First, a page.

Facebook Reportedly In Talks With Big Canadian Publishers Over Link Tax

Reports are surfacing that Facebook is in talks with big Canadian publishers to discuss terms of the link tax. Facebook is already conceding Canada.

Throwing the Internet under the bus. A monpolostic push. Collusion with big publishing. Giving up on Canada. These are some of the ways people will no doubt be calling this latest move. However you call it, one thing is clear: it appears that the link tax won’t even be a fight in Canada.

Reports are surfacing that says that Facebook is negotiating with big publishing to discuss a license agreement over links. From Reuters:

Facebook Inc is exploring potential licensing agreements in the coming year with Canadian media outlets and expanding its investment in local journalism initiatives, a source familiar with the company’s thinking said on Wednesday.

The move comes as the Canadian government is preparing to introduce legislation in the coming months, along the lines of the controversial Australian model that forces technology companies like Facebook and Alphabet Inc’s Google to pay media companies for content.

But the source said Facebook views the situation in Australia as unique.

“You’re looking at a country that is by and large dominated by one large media conglomerate that has a very heavy influence on government and government policies,” the source said, pointing out that most countries do not have that.

You really can’t help but do a double take on this sudden point of view. This is completely different than back on the 1st of this month. At the time, Facebook was actively warning Canada to not implement a link tax law. Here’s what they said at the time:

“Some of the ideas that we’ve seen discussed, such as the ones proposed in Australia where Facebook would be required to pay for links that are shared on our platform that we don’t control, is going to be unworkable, we wouldn’t be able to make that work because that’s just not how things get shared onto Facebook.”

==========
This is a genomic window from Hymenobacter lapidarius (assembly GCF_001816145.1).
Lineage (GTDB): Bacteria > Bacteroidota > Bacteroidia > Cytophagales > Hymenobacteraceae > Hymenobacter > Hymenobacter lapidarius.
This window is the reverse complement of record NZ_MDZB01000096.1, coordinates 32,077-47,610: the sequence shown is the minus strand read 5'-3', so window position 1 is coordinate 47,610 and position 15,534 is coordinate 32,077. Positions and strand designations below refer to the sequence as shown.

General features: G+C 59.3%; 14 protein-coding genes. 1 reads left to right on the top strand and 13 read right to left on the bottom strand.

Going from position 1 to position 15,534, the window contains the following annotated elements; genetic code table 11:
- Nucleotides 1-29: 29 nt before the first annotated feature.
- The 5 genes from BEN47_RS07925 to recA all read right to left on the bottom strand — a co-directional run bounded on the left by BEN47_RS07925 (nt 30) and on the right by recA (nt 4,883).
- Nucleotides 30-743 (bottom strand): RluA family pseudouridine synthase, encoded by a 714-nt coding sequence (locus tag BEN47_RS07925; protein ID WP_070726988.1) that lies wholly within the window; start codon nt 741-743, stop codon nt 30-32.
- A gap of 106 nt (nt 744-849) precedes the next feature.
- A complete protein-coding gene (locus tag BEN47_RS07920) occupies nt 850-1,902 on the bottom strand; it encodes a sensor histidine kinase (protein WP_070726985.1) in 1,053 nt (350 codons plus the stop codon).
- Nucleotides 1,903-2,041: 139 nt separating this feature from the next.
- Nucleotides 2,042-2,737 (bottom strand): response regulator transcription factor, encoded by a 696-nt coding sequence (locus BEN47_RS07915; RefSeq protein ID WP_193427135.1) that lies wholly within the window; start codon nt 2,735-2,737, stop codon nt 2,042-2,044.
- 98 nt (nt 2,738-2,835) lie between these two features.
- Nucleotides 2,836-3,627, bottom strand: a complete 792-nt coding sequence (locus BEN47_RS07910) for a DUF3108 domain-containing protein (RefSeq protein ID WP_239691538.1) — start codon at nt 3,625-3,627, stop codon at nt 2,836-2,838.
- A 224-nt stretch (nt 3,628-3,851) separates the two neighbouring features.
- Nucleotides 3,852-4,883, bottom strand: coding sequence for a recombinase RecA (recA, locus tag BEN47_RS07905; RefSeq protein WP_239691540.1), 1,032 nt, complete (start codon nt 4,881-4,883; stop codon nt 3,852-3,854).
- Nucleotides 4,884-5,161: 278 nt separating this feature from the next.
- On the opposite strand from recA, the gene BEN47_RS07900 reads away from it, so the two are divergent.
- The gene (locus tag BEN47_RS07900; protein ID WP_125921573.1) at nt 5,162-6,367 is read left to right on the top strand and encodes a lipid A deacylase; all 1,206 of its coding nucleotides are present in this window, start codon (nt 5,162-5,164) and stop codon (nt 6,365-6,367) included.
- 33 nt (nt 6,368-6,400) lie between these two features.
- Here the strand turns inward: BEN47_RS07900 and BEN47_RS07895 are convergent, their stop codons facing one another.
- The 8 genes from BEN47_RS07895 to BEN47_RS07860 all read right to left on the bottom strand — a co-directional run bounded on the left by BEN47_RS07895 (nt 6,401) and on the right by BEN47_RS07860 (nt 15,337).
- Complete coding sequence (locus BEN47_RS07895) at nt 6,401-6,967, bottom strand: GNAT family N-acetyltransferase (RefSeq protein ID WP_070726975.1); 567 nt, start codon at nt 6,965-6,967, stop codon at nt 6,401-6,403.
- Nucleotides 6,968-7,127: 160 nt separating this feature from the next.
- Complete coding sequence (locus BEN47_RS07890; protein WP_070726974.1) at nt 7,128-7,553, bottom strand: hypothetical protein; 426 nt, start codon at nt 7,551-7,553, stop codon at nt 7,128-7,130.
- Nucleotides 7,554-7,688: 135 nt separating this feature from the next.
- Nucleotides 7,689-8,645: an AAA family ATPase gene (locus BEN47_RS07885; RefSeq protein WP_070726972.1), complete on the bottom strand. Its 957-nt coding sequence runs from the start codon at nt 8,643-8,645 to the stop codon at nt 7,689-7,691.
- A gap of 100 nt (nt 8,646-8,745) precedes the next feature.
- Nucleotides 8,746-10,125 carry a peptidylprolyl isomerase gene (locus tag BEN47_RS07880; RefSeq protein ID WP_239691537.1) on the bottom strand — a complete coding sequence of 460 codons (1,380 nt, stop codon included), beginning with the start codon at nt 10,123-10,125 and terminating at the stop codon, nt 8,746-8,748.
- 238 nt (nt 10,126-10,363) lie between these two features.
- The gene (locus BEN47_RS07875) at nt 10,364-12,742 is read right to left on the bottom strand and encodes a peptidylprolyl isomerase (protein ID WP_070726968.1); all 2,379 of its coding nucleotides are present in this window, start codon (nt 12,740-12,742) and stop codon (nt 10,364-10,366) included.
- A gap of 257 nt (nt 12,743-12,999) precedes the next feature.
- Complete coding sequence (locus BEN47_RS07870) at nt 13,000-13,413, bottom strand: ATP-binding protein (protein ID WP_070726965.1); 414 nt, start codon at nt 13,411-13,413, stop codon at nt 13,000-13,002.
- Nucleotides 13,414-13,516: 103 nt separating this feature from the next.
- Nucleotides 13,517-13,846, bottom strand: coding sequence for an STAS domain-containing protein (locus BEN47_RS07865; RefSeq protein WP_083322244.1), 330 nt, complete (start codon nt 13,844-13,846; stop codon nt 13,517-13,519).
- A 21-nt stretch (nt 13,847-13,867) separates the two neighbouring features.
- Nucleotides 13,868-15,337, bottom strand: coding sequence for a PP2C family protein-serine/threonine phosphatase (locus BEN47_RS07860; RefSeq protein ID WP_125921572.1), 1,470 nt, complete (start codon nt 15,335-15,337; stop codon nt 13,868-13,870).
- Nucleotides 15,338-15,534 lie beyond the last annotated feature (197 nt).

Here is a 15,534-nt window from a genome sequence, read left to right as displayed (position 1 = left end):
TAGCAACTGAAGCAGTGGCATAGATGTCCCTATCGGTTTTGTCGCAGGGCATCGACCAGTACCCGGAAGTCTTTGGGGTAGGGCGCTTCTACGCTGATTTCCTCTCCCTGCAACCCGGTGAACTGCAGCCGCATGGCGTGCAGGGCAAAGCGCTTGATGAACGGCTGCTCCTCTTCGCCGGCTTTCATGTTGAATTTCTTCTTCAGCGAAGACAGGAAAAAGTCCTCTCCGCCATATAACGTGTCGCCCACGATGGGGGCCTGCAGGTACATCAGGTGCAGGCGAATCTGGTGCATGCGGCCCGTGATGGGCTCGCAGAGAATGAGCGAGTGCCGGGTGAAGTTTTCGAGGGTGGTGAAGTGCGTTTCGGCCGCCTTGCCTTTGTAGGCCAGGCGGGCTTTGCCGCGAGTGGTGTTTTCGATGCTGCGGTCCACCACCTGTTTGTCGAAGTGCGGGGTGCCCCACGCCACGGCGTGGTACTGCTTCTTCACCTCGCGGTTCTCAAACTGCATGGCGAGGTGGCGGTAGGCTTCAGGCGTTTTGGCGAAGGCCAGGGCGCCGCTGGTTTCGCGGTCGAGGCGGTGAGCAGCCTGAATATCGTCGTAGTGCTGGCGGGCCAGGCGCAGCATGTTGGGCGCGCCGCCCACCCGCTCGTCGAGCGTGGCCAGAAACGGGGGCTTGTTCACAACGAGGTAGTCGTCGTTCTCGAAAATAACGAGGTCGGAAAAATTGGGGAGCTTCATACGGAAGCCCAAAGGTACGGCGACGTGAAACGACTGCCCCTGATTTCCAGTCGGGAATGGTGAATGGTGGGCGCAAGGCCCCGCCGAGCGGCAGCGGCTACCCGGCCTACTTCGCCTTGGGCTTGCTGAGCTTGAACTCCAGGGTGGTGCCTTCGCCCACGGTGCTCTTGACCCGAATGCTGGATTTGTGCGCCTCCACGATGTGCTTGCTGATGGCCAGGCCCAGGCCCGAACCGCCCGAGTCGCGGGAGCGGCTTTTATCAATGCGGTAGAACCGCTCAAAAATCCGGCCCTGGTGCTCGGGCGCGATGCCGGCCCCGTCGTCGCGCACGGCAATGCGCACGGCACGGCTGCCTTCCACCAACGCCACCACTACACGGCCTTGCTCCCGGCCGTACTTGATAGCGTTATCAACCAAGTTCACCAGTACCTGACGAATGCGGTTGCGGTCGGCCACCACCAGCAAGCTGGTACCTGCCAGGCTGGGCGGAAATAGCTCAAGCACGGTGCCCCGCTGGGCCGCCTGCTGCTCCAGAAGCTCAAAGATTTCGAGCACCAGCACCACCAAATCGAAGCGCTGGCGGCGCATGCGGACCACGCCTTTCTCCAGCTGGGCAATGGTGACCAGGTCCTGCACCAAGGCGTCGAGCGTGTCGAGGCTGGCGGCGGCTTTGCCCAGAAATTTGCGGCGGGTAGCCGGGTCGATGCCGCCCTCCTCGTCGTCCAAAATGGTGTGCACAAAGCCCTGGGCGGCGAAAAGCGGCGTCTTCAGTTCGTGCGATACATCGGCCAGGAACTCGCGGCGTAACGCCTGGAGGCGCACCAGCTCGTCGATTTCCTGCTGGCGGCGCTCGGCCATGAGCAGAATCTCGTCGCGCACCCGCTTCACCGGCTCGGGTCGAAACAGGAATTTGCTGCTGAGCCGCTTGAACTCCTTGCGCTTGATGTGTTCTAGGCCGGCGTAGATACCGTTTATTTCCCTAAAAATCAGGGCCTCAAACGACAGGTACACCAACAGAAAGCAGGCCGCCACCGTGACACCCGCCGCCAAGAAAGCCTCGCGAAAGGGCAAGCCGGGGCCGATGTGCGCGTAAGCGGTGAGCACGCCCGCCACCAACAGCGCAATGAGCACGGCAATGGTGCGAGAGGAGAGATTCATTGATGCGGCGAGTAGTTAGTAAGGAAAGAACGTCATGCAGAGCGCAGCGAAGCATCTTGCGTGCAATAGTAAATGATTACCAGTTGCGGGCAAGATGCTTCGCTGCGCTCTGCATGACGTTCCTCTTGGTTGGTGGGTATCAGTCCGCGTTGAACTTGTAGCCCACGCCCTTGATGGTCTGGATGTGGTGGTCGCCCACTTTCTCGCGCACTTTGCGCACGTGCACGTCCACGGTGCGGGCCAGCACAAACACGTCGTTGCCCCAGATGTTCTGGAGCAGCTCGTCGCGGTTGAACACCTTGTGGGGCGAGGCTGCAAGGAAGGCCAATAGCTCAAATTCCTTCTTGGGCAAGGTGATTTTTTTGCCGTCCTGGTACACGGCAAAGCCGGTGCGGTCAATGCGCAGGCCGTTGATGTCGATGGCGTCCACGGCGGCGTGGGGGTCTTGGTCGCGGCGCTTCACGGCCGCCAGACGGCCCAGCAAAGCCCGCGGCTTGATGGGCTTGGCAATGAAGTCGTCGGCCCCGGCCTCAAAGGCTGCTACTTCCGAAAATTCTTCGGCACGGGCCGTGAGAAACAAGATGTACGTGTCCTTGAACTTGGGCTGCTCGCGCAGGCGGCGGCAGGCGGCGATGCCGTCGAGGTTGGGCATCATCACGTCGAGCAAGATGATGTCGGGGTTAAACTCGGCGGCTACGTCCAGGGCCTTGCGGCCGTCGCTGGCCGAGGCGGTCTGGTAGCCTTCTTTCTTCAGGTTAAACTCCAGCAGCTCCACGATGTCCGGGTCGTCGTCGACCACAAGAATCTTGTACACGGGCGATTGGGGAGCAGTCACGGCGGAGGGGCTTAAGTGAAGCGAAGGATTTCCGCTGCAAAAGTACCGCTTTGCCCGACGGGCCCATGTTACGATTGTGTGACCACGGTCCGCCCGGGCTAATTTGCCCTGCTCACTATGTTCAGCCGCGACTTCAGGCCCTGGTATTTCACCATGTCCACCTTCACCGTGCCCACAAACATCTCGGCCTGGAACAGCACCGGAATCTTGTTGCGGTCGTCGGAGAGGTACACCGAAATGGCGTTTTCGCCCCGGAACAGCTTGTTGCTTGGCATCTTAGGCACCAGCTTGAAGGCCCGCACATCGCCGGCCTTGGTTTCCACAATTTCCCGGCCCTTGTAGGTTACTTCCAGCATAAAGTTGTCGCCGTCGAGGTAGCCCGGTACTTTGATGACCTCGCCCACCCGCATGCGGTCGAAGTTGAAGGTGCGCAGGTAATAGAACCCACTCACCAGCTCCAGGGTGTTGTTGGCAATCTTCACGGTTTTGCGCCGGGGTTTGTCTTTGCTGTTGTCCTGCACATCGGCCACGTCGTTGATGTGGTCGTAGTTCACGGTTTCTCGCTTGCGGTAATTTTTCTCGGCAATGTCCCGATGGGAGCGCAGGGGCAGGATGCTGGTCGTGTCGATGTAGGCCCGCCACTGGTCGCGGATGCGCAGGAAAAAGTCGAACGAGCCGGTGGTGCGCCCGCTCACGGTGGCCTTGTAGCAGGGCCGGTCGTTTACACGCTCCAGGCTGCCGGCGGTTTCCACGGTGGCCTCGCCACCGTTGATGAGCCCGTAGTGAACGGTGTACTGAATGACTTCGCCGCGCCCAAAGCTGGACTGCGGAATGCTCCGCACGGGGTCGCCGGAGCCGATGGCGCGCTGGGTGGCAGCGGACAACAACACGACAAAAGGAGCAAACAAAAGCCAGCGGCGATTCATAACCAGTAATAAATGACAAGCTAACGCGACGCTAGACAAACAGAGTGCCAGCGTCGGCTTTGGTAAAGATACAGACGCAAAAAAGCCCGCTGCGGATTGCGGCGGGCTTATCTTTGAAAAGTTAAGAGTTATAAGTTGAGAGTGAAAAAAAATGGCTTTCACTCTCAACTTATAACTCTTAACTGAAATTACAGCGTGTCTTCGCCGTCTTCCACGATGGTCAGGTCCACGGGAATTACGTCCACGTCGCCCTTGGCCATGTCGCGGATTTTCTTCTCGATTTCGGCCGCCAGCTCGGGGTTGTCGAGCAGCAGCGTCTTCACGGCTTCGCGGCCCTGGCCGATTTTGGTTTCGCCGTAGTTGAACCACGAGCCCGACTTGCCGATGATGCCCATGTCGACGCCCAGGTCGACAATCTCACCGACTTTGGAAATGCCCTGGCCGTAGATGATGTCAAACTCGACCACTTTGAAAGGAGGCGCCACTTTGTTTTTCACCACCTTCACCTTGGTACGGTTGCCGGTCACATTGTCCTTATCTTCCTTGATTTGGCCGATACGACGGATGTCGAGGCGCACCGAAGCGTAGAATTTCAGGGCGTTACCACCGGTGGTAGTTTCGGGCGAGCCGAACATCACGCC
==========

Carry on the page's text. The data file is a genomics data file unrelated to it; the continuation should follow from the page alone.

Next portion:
What a difference four weeks makes. In the span of four weeks, we’ve gone from ‘the link tax is unworkable’ to, ‘the link tax is totally workable. What happened in Australia, well, that’s a unique situation and it was only because News Corp has near monopoly. Our platform? We know how to make that work.’ It’s a flip flop so big, you could suffer whiplash from it.

The thing in all of this is that the Canadian government hasn’t even introduced the link tax law yet. It had fully intended on doing so at some point, but it hasn’t gotten to the point of being tabled yet.

This raises some serious questions about the forthcoming link tax law. If the aim of the legislation was to get Google and Facebook specifically to pay for the privilege of sending publishers traffic, what role is the legislation going to play? On the one hand, we could optimistically believe that the legislation will simply provide a negotiating framework and simply represent clerical guidelines in all of this. That is, of course, the optimistic point of view (as chilling as that sounds).

The more likely scenario is that these moves Facebook are making is going to strengthen their position to try and wreak further harm on the Internet in a single move. If Google and Facebook are going to comply, why not just go after other larger sites in the process? They know that Facebook’s threat to pull out of Canada is bluster thanks to Facebook folding in a mere week. On top of that, if other big services leave Canada, it’s not going to hurt quite as much because big publishing got Google and Facebook to play along in this unprecedented scheme.

We’ll have to see what the legislation ultimately ends up being, though. It’s hard to say where in this spectrum of possibilities the government plans on taking now that Facebook is already caving without a fight. Still, things are beginning to look pretty bad for the open Internet in Canada already.

Drew Wilson on Twitter: @icecube85 and Facebook.



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